Thursday, April 22, 2010

Gay Marriage for Buddhists?

The Pennsylvania Senate is considering an amendment to the state constitution that would ban same-sex marriage. In response, the Rev. Kyoki Roberts, head priest of the Zen Center of Pittsburgh, wrote a letter published Monday, March 24, 2008, in the Pittsburgh Post-Gazette.
The Rev. Roberts writes that the amendment "is in direct violation of my religious beliefs as a Zen Buddhist priest." Further, his "code of ethics guides my actions toward kindness, compassion and generosity and not toward anger, hatred and bigotry. ... It is time we take down (not put up) the signs saying 'No gays allowed.'"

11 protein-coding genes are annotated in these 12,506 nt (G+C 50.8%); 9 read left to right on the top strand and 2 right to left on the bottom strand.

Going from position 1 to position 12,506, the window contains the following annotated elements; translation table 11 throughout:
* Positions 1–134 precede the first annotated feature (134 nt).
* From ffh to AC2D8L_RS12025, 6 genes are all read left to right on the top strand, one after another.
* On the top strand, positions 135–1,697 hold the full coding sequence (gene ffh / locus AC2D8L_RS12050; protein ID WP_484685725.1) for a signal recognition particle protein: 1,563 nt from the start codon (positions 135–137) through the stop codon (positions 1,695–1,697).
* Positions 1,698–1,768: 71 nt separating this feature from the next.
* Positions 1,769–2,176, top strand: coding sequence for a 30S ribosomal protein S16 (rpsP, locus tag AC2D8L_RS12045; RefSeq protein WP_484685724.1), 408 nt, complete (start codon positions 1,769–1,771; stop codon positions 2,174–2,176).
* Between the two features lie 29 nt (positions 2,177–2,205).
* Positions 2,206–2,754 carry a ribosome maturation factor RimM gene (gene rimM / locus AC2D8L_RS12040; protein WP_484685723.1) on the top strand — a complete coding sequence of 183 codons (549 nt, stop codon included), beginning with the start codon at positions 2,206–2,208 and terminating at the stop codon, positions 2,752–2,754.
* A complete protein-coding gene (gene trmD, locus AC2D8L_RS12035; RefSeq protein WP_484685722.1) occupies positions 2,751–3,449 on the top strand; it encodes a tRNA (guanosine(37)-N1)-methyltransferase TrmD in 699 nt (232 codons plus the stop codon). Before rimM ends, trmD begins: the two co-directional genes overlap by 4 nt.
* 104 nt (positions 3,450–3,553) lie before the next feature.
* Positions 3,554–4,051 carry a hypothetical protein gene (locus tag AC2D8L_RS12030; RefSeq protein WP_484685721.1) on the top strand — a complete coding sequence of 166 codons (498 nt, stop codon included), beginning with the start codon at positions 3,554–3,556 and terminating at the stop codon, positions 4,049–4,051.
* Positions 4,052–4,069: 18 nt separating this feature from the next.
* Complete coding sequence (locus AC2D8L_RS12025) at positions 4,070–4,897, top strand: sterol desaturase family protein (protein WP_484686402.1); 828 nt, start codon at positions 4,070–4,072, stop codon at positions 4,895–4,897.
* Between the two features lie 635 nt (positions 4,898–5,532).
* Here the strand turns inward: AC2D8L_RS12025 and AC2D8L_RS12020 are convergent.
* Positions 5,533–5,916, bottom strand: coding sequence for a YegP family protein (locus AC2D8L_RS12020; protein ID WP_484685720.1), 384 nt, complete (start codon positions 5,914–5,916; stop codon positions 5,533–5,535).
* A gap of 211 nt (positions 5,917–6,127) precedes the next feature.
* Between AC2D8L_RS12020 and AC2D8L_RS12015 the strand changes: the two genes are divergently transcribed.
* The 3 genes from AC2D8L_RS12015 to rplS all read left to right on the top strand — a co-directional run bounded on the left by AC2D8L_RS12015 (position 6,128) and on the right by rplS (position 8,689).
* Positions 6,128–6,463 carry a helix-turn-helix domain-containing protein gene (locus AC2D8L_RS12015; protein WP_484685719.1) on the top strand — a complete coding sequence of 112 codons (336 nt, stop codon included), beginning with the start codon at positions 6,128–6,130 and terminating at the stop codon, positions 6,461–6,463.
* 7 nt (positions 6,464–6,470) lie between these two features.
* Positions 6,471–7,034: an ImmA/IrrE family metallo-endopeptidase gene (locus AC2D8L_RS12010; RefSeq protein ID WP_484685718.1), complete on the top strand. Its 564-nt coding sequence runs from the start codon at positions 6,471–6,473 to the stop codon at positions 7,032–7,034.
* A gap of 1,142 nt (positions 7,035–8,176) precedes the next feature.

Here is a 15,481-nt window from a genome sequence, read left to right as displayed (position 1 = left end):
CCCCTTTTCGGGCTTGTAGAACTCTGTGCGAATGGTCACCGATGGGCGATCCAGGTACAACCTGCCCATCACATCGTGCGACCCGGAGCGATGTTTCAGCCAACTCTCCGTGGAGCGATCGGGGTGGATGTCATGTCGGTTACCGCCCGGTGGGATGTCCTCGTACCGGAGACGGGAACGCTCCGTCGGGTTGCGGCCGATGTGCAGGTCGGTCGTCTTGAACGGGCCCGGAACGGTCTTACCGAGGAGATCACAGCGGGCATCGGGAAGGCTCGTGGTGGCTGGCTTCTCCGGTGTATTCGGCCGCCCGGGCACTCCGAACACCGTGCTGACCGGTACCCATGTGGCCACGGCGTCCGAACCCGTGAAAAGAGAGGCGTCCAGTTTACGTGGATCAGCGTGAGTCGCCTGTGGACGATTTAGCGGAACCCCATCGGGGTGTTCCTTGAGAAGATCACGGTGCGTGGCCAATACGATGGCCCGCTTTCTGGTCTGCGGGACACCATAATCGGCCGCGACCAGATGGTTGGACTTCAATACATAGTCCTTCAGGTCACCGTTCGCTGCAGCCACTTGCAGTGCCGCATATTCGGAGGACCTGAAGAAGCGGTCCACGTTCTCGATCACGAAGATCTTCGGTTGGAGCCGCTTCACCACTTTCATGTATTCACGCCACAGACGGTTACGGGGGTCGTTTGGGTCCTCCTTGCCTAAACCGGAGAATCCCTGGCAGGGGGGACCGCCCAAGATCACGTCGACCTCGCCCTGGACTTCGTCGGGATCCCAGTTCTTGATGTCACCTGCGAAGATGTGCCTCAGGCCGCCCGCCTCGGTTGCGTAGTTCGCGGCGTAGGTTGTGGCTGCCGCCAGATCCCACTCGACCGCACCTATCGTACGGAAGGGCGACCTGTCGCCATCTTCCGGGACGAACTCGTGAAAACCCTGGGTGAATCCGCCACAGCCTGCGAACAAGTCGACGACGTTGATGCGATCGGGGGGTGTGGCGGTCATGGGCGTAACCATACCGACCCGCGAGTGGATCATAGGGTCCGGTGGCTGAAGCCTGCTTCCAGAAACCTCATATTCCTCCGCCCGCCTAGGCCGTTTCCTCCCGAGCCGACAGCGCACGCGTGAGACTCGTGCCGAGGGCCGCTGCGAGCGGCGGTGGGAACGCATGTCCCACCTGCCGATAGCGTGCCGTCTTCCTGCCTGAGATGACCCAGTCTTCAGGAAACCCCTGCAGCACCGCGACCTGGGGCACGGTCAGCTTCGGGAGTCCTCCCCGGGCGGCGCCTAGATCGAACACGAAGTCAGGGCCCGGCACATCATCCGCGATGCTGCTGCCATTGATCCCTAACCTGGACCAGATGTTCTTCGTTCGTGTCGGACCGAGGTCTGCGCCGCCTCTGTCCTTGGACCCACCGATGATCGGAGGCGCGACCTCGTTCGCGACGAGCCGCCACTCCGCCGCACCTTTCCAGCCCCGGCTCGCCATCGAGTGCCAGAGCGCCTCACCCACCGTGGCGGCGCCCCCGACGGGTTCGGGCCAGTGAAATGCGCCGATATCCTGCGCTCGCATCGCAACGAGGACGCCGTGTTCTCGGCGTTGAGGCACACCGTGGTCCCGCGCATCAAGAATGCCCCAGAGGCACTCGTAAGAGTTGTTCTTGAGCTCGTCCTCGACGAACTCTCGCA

How does Buddhism view gay marriage and homosexuality?
In short, there is no prohibition or judgment specific to homosexuality in the canonical teachings. However, in many Asian countries there is a strong cultural aversion to homosexuality, and this cultural aversion has seeped into the Buddhist institutions of those countries.
Western Buddhists on the whole accept homosexuality without moral judgment, and in my experience western sanghas give same-sex relationships the same respect given to opposite-sex relationships. There may be exceptions, but I haven't heard of them.


No comments:

Post a Comment